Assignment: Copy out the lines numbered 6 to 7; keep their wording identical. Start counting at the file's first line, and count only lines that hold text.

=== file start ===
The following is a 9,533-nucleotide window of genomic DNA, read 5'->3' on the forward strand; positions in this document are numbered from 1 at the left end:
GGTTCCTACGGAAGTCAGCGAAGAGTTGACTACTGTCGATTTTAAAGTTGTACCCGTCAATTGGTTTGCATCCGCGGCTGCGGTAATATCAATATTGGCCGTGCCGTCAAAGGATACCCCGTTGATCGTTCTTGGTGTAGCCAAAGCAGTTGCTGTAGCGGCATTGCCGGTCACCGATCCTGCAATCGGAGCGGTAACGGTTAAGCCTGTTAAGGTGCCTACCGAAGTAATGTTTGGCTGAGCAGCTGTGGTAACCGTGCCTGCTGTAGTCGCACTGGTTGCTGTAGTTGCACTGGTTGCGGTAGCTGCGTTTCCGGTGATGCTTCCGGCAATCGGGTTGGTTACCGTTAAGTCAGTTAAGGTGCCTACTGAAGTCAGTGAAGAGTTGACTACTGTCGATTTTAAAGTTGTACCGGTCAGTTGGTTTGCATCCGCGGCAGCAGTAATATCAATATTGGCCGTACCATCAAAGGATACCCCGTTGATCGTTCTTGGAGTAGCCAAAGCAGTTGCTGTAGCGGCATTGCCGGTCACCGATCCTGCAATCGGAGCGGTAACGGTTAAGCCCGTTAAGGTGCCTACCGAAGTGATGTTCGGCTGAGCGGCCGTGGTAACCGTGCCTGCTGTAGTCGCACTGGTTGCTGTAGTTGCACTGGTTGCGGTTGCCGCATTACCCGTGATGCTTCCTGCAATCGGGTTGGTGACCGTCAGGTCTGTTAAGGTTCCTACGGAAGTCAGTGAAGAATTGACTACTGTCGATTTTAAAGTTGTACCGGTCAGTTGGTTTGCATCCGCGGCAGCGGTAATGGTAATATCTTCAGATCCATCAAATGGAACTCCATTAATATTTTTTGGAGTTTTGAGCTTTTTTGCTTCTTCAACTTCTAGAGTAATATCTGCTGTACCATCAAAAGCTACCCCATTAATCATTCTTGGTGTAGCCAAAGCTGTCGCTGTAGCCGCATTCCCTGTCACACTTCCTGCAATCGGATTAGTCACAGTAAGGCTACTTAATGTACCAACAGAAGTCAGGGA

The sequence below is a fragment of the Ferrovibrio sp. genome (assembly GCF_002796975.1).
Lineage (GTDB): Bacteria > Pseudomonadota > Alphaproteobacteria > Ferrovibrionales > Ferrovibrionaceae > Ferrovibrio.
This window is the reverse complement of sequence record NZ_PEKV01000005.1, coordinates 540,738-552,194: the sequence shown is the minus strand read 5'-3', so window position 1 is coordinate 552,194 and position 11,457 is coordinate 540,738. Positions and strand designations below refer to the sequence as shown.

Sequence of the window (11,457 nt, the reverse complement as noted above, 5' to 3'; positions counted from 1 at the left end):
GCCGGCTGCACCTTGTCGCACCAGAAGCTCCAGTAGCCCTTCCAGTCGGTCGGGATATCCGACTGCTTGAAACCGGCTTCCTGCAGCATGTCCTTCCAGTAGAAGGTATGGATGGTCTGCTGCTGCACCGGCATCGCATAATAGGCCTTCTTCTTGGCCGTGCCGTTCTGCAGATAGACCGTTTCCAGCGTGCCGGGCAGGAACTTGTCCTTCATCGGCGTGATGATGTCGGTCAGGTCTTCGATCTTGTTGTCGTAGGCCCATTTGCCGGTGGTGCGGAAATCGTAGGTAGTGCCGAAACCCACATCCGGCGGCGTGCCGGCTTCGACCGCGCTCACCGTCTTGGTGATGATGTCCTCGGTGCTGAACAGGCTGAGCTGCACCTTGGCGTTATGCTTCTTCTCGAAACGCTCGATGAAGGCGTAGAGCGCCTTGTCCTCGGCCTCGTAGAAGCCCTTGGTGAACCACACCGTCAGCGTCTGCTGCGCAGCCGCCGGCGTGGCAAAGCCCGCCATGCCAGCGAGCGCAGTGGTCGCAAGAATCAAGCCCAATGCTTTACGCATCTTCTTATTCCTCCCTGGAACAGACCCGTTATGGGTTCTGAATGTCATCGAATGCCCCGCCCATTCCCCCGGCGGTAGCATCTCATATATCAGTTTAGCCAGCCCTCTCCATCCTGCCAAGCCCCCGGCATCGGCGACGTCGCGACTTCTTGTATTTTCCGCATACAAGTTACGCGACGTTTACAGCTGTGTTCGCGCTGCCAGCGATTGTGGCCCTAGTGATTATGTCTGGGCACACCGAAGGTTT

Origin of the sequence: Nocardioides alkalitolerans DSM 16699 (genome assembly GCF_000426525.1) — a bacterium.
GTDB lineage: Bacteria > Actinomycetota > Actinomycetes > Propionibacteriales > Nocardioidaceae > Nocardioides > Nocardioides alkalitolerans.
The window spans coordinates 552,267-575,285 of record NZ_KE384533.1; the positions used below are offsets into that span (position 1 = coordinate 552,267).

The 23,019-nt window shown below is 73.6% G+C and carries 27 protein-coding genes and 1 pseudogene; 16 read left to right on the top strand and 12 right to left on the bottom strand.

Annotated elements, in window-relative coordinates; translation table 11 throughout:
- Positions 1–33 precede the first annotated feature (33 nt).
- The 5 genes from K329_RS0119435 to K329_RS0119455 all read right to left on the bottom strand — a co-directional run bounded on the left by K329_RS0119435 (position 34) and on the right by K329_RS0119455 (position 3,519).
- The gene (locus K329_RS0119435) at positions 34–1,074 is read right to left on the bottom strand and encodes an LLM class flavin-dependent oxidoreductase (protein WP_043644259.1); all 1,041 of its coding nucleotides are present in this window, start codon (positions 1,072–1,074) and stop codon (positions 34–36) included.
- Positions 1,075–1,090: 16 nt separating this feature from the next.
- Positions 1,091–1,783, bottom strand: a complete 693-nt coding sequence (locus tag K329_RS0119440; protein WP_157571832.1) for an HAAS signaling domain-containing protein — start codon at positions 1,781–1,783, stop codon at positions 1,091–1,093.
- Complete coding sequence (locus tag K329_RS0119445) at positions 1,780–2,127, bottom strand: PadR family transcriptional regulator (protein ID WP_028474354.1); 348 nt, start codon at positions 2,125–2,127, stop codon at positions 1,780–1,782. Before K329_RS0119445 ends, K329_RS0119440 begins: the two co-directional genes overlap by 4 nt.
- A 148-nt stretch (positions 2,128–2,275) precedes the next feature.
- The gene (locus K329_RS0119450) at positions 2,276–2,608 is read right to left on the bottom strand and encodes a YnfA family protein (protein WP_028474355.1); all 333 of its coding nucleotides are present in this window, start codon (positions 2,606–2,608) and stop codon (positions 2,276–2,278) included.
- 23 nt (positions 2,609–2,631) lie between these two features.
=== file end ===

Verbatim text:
Sequence of the window (11,457 nt, the reverse complement as noted above, 5' to 3'; positions counted from 1 at the left end):
GCCGGCTGCACCTTGTCGCACCAGAAGCTCCAGTAGCCCTTCCAGTCGGTCGGGATATCCGACTGCTTGAAACCGGCTTCCTGCAGCATGTCCTTCCAGTAGAAGGTATGGATGGTCTGCTGCTGCACCGGCATCGCATAATAGGCCTTCTTCTTGGCCGTGCCGTTCTGCAGATAGACCGTTTCCAGCGTGCCGGGCAGGAACTTGTCCTTCATCGGCGTGATGATGTCGGTCAGGTCTTCGATCTTGTTGTCGTAGGCCCATTTGCCGGTGGTGCGGAAATCGTAGGTAGTGCCGAAACCCACATCCGGCGGCGTGCCGGCTTCGACCGCGCTCACCGTCTTGGTGATGATGTCCTCGGTGCTGAACAGGCTGAGCTGCACCTTGGCGTTATGCTTCTTCTCGAAACGCTCGATGAAGGCGTAGAGCGCCTTGTCCTCGGCCTCGTAGAAGCCCTTGGTGAACCACACCGTCAGCGTCTGCTGCGCAGCCGCCGGCGTGGCAAAGCCCGCCATGCCAGCGAGCGCAGTGGTCGCAAGAATCAAGCCCAATGCTTTACGCATCTTCTTATTCCTCCCTGGAACAGACCCGTTATGGGTTCTGAATGTCATCGAATGCCCCGCCCATTCCCCCGGCGGTAGCATCTCATATATCAGTTTAGCCAGCCCTCTCCATCCTGCCAAGCCCCCGGCATCGGCGACGTCGCGACTTCTTGTATTTTCCGCATACAAGTTACGCGACGTTTACAGCTGTGTTCGCGCTGCCAGCGATTGTGGCCCTAGTGATTATGTCTGGGCACACCGAAGGTTT